“At the emergency room they concurred with the diagnosis of gastric flu, ignoring any other symptoms present,” Staunton testified. “Twelve minutes before Rory left the hospital his vital signs were taken. His condition had deteriorated. It appears that no one took the time to review all available information.
“They discharged him noting ‘patient improved,’ despite that fact that his vital signs were totally irregular and had deteriorated since his arrival there. The hospital staff concluded he had a sick stomach and was suffering from dehydration.”
Rory’s parents brought him home to Sunnyside, Queens, and his condition continued to deteriorate. The next day, Friday, the pediatrician told the Stauntons not to worry about the fever and his other ailments which by this point also included severe dizziness.
However, his health rapidly deteriorating, Rory's petrified parents raced him back to NYU Langone that evening where ER frantically went to work to treat him – “all hell broke loose,” as Staunton told the Senate.
But by then it was too late, as the 12-year-old was in the throes of sepsis that was racing through his organs. Less than 48 hours later, Rory Staunton died in the ICU, leaving behind his heartbroken parents, a 10-year-old sister, Kathleen, and shocked family members and friends throughout Ireland and the U.S.
Rory’s parents had no idea what sepsis was, and therefore never thought to look for possible symptoms. The fact that blood tests showing clear signs of the infection went ignored by his pediatrician and staff at NYU Langone galls the family even more because sepsis is treatable if it is caught at its onset.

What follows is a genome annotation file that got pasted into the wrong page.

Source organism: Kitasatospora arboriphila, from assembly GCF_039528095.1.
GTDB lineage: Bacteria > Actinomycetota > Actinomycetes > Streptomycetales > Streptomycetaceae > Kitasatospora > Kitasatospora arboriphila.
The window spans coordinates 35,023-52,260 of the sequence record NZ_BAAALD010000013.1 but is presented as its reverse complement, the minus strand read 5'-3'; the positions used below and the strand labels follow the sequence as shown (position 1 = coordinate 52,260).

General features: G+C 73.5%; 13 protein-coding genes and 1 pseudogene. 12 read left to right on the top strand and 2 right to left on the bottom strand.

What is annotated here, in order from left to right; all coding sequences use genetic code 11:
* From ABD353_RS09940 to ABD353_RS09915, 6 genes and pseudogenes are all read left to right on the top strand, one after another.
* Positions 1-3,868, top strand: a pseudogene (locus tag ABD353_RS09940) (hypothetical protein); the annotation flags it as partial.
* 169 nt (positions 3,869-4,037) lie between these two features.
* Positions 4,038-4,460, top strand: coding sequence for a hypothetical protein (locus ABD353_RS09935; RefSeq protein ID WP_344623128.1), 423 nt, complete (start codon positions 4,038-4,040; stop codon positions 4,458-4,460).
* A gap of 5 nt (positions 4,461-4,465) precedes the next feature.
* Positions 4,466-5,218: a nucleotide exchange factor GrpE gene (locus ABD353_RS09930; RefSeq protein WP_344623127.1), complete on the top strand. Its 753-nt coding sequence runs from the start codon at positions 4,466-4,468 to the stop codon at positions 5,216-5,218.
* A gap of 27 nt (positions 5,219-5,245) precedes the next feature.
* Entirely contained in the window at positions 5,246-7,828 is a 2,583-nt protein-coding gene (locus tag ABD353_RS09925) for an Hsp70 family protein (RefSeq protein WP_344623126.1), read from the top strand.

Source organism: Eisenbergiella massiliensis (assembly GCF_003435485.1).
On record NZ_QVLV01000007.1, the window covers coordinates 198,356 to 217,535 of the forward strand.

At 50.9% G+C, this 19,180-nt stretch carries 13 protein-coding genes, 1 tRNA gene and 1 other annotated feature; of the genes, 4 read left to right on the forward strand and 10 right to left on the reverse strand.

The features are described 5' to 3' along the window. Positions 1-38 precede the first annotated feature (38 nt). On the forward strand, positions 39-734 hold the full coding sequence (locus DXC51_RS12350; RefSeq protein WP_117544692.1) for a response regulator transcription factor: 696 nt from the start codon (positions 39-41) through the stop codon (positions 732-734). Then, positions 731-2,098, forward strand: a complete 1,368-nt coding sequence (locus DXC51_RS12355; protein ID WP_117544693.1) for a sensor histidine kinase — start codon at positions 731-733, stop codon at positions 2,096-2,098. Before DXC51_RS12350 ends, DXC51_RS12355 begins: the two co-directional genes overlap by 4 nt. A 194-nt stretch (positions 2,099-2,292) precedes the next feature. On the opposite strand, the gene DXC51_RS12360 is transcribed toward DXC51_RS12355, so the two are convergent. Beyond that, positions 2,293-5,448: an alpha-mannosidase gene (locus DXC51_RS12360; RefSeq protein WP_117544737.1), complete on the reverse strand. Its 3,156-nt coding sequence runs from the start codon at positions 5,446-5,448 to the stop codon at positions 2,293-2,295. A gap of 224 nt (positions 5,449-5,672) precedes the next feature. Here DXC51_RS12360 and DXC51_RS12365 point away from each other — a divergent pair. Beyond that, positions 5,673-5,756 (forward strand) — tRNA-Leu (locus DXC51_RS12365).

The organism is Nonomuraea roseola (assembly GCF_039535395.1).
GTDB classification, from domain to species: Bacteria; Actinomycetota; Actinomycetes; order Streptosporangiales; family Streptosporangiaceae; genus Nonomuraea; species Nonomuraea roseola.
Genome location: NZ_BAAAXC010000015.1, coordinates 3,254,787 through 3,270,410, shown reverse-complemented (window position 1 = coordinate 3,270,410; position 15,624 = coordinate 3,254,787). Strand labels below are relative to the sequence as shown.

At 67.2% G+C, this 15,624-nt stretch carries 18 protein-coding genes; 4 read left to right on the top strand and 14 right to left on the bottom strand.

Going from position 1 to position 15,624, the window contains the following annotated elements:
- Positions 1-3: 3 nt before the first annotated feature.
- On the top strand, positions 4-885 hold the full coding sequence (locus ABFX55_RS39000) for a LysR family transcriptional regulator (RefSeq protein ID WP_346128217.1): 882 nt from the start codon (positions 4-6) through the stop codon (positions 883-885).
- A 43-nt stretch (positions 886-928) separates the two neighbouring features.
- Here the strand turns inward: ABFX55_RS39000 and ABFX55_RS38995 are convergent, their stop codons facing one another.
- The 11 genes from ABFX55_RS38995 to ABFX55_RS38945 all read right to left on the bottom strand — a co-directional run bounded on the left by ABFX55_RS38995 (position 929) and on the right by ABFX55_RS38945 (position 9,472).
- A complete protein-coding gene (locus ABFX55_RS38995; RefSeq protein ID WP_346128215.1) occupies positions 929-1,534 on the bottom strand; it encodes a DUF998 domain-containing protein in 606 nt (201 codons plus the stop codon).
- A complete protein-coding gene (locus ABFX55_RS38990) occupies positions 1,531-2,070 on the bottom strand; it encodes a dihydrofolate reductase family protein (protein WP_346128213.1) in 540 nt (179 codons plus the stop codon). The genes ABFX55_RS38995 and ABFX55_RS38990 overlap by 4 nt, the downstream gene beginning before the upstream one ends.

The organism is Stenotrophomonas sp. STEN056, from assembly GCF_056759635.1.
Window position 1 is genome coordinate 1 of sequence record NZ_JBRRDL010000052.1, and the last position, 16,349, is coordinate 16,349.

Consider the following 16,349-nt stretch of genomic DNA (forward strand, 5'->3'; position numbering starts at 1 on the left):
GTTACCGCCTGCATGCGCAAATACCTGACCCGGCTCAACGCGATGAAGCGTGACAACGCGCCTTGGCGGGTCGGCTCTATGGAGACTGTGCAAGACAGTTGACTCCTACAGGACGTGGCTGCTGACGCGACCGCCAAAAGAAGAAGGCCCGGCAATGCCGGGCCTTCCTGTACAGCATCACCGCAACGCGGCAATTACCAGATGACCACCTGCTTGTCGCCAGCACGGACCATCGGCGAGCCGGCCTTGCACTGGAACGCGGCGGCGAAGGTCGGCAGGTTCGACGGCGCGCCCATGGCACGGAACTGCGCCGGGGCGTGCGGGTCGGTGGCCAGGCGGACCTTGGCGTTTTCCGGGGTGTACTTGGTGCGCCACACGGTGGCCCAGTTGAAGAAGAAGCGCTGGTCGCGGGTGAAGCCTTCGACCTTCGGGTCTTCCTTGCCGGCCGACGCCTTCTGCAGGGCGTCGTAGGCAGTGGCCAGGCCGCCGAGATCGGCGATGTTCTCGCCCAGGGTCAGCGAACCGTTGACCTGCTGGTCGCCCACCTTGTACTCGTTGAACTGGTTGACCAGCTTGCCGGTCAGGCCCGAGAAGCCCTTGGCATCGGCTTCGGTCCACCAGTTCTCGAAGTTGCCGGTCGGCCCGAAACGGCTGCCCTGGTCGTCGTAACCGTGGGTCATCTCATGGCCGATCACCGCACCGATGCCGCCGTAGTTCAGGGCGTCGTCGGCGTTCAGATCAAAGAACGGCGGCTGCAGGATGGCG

“Rory’s mom stripped him down and checked to see if they had missed a bug bite. She also checked him for signs of meningitis,” Staunton testified. “But we never heard of sepsis.”
Now, the Stauntons are committed to carrying forth Rory’s memory by helping to ensure that no family ever feels the pain of losing a loved one to undiagnosed sepsis. In May of this year New York Governor Andrew Cuomo signed into law “Rory’s Regulations” which require all hospitals in New York State to adopt protocols to identify and treat sepsis.
“Rory’s Regulations will help New York set a gold-standard for patient care. Governor Cuomo believes that 5,000 to 8,000 lives a year in the State of New York will be saved as a result of Rory’s Regulations,” Staunton told Senate members.
“If this strategy was applied to all Americans, it could save more than 150,000 lives a year, more than 400 people a day.
“Sepsis is a medical emergency. Sepsis needs to be suspected. Once it is suspected and treated we can save lives and save the U.S. economy billions.
“We are calling on Congress to institute a federal nationwide program of education on early detection of sepsis with similar standards in all 50 states. We are also calling on Congress to create a comprehensive educational resource so that doctors, nurses and, yes, parents and patients can include sepsis as a possible diagnosis when a patient shows up in an emergency room with similar symptoms to Rory. Sepsis is not a deadly disease when caught in time.”
To read Ciaran Staunton’s full testimony to the Senate click here.
Here’s the video of the full Senate hearing on “U.S. Efforts to Reduce Healthcare-Associated Infections”